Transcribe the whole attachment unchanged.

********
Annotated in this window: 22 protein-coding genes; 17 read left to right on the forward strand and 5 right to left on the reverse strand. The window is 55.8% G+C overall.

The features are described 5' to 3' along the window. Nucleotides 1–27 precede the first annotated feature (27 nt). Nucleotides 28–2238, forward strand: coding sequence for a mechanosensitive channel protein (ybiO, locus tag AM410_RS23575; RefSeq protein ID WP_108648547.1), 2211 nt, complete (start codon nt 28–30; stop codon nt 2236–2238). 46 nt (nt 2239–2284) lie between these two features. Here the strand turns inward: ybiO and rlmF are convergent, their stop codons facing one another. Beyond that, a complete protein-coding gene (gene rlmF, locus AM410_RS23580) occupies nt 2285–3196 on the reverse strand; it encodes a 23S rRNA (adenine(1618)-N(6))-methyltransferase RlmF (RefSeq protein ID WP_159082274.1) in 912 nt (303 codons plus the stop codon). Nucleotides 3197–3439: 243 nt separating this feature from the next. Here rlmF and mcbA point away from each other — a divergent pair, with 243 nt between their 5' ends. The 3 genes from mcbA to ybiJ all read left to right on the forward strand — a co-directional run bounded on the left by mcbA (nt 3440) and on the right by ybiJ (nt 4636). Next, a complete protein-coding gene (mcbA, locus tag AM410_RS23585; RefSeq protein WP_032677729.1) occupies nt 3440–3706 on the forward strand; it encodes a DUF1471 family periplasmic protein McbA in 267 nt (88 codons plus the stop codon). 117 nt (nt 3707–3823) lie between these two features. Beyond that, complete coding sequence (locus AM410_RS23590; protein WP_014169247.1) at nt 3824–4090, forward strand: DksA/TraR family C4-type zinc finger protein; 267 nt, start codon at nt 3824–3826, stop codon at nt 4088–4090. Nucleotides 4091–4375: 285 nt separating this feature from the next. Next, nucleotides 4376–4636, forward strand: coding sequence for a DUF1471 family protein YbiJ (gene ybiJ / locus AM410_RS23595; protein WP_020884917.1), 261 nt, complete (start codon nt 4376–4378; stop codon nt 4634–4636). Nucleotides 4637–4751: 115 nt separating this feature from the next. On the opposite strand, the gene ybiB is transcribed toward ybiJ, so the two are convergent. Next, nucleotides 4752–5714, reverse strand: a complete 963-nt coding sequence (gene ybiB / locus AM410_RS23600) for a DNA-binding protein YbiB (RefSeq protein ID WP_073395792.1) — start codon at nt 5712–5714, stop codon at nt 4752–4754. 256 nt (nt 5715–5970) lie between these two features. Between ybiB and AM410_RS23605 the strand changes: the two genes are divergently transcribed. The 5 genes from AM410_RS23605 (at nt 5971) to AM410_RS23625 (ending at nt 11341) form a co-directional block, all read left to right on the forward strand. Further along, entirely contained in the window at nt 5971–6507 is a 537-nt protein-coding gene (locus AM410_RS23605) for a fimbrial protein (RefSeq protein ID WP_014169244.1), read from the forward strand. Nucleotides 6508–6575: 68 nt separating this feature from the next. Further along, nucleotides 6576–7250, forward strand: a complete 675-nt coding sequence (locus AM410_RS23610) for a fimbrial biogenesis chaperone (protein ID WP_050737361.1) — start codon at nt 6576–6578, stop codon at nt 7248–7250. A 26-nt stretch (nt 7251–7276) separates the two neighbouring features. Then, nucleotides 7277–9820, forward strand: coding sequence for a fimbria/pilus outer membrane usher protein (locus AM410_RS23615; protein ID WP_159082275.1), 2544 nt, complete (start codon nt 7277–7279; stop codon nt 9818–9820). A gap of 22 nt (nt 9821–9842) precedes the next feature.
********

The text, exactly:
Annotated in this window: 22 protein-coding genes; 17 read left to right on the forward strand and 5 right to left on the reverse strand. The window is 55.8% G+C overall.

The features are described 5' to 3' along the window. Nucleotides 1–27 precede the first annotated feature (27 nt). Nucleotides 28–2238, forward strand: coding sequence for a mechanosensitive channel protein (ybiO, locus tag AM410_RS23575; RefSeq protein ID WP_108648547.1), 2211 nt, complete (start codon nt 28–30; stop codon nt 2236–2238). 46 nt (nt 2239–2284) lie between these two features. Here the strand turns inward: ybiO and rlmF are convergent, their stop codons facing one another. Beyond that, a complete protein-coding gene (gene rlmF, locus AM410_RS23580) occupies nt 2285–3196 on the reverse strand; it encodes a 23S rRNA (adenine(1618)-N(6))-methyltransferase RlmF (RefSeq protein ID WP_159082274.1) in 912 nt (303 codons plus the stop codon). Nucleotides 3197–3439: 243 nt separating this feature from the next. Here rlmF and mcbA point away from each other — a divergent pair, with 243 nt between their 5' ends. The 3 genes from mcbA to ybiJ all read left to right on the forward strand — a co-directional run bounded on the left by mcbA (nt 3440) and on the right by ybiJ (nt 4636). Next, a complete protein-coding gene (mcbA, locus tag AM410_RS23585; RefSeq protein WP_032677729.1) occupies nt 3440–3706 on the forward strand; it encodes a DUF1471 family periplasmic protein McbA in 267 nt (88 codons plus the stop codon). 117 nt (nt 3707–3823) lie between these two features. Beyond that, complete coding sequence (locus AM410_RS23590; protein WP_014169247.1) at nt 3824–4090, forward strand: DksA/TraR family C4-type zinc finger protein; 267 nt, start codon at nt 3824–3826, stop codon at nt 4088–4090. Nucleotides 4091–4375: 285 nt separating this feature from the next. Next, nucleotides 4376–4636, forward strand: coding sequence for a DUF1471 family protein YbiJ (gene ybiJ / locus AM410_RS23595; protein WP_020884917.1), 261 nt, complete (start codon nt 4376–4378; stop codon nt 4634–4636). Nucleotides 4637–4751: 115 nt separating this feature from the next. On the opposite strand, the gene ybiB is transcribed toward ybiJ, so the two are convergent. Next, nucleotides 4752–5714, reverse strand: a complete 963-nt coding sequence (gene ybiB / locus AM410_RS23600) for a DNA-binding protein YbiB (RefSeq protein ID WP_073395792.1) — start codon at nt 5712–5714, stop codon at nt 4752–4754. 256 nt (nt 5715–5970) lie between these two features. Between ybiB and AM410_RS23605 the strand changes: the two genes are divergently transcribed. The 5 genes from AM410_RS23605 (at nt 5971) to AM410_RS23625 (ending at nt 11341) form a co-directional block, all read left to right on the forward strand. Further along, entirely contained in the window at nt 5971–6507 is a 537-nt protein-coding gene (locus AM410_RS23605) for a fimbrial protein (RefSeq protein ID WP_014169244.1), read from the forward strand. Nucleotides 6508–6575: 68 nt separating this feature from the next. Further along, nucleotides 6576–7250, forward strand: a complete 675-nt coding sequence (locus AM410_RS23610) for a fimbrial biogenesis chaperone (protein ID WP_050737361.1) — start codon at nt 6576–6578, stop codon at nt 7248–7250. A 26-nt stretch (nt 7251–7276) separates the two neighbouring features. Then, nucleotides 7277–9820, forward strand: coding sequence for a fimbria/pilus outer membrane usher protein (locus AM410_RS23615; protein ID WP_159082275.1), 2544 nt, complete (start codon nt 7277–7279; stop codon nt 9818–9820). A gap of 22 nt (nt 9821–9842) precedes the next feature.